WF Sciences and the Hospital allege that Mr. Dula has multiple outstanding balances – after deduction for the payments they received from his insurance plan – for the medical treatment that he received. See ECF Doc. No. 1-1 at 7-12, 15-21 (stating the alleged remaining balances on the Patient's accounts for his past medical treatment); see also ECF Doc. No. 1-5 (showing itemizations of charges for the Patient's treatment, including amounts paid for by the Plan). The total amount of Mr. Dula's alleged outstanding balance with the Hospital is $30,933.52, and the total alleged outstanding balance with WF Sciences is $7,164.27.

On February 6, 2020, the Providers filed the present action in Wilkes County District Court. See ECF Doc. No. 1-1. In addition to its claims against Mr. Dula, the Providers also named his wife, Hope Dula, as a defendant. Although the Providers contend in argument that they sued Ms. Dula based on North Carolina's common law doctrine of necessaries, see ECF Doc. No. 19 at 3, the Complaint gives no explanation for including Ms. Dula as a defendant (the only allegations involving her merely allege that she lives in Wilkes County, is neither an infant nor incompetent, and is married to Mr. Dula).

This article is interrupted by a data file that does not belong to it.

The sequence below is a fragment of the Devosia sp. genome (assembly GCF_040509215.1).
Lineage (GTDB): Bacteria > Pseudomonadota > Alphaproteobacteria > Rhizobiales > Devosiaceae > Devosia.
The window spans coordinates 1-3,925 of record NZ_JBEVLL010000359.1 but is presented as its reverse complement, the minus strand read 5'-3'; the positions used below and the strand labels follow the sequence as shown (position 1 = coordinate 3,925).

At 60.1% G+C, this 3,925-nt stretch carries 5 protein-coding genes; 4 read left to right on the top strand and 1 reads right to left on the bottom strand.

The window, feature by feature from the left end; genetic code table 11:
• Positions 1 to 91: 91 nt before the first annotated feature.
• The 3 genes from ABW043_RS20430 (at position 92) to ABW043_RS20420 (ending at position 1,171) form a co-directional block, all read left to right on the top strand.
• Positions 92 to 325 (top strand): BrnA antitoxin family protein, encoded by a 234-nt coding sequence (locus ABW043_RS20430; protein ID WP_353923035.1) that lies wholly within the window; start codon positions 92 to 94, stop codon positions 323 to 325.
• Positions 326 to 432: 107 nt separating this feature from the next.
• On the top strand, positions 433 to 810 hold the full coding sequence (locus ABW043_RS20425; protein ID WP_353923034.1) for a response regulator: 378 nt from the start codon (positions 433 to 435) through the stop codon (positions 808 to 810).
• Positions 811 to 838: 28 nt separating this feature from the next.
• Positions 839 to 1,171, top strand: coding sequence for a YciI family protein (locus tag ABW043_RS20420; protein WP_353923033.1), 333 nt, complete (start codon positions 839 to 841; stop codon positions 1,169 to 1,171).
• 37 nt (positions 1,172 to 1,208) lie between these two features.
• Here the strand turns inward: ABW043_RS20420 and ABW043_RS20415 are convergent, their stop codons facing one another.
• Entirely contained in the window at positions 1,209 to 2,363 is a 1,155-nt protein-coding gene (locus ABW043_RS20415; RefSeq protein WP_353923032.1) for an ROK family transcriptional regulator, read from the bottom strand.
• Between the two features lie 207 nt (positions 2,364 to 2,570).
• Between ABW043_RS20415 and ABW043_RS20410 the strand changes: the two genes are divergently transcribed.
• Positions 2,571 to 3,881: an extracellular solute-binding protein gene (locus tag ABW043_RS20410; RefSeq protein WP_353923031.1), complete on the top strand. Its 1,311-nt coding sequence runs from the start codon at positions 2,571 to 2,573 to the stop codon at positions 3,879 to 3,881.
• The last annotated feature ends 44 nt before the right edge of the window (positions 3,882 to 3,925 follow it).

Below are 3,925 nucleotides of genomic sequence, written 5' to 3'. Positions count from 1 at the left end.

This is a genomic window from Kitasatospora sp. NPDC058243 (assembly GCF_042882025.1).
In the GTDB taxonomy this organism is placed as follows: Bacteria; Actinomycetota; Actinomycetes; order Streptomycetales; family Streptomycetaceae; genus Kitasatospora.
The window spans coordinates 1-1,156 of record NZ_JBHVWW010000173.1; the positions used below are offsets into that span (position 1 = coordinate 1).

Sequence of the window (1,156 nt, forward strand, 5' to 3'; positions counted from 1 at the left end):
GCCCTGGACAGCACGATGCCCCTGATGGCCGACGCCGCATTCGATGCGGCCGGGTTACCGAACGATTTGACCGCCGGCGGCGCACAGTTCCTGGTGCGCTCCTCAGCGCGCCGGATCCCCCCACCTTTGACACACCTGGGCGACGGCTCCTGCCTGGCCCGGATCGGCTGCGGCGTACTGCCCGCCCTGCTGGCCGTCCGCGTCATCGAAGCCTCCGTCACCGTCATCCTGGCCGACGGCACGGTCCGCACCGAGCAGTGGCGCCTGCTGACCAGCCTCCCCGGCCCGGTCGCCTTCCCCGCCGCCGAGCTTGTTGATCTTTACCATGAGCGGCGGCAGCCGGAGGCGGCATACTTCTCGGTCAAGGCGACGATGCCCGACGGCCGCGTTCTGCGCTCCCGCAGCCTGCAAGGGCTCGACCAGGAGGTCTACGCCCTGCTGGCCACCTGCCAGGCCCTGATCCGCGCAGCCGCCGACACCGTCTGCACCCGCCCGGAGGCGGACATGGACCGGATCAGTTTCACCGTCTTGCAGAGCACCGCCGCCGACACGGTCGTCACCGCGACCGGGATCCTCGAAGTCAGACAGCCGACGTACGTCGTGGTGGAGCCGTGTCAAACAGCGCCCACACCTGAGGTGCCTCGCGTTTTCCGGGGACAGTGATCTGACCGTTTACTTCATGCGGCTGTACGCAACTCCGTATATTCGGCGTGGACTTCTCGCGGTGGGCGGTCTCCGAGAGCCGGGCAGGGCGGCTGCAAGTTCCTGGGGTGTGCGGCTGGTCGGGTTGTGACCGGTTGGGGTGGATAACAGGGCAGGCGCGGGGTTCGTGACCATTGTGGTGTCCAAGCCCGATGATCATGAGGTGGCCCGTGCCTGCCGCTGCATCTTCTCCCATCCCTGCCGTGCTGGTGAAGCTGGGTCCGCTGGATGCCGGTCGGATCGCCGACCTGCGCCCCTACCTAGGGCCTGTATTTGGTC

On March 12, 2020, Mr. Dula and his wife filed a Notice of Removal alleging federal question subject matter jurisdiction based on ERISA. ECF Doc. No. 1 at ¶ 6-9. The Providers filed this Motion to Remand for lack of subject matter jurisdiction on April 7, 2020. See ECF Doc. No. 8. On May 28, 2020, the Honorable Magistrate Judge David S. Cayer filed his M&R, recommending that the Providers’ Motion to Remand be granted. ECF Doc. No. 17 at 1. Defendants timely filed an Objection to the M&R on June 11, 2020. ECF Doc. No. 18. The Providers filed a Reply to the Defendants’ Objections on June 25, 2020. ECF Doc. No. 19. The matter is now ripe for the Court's review.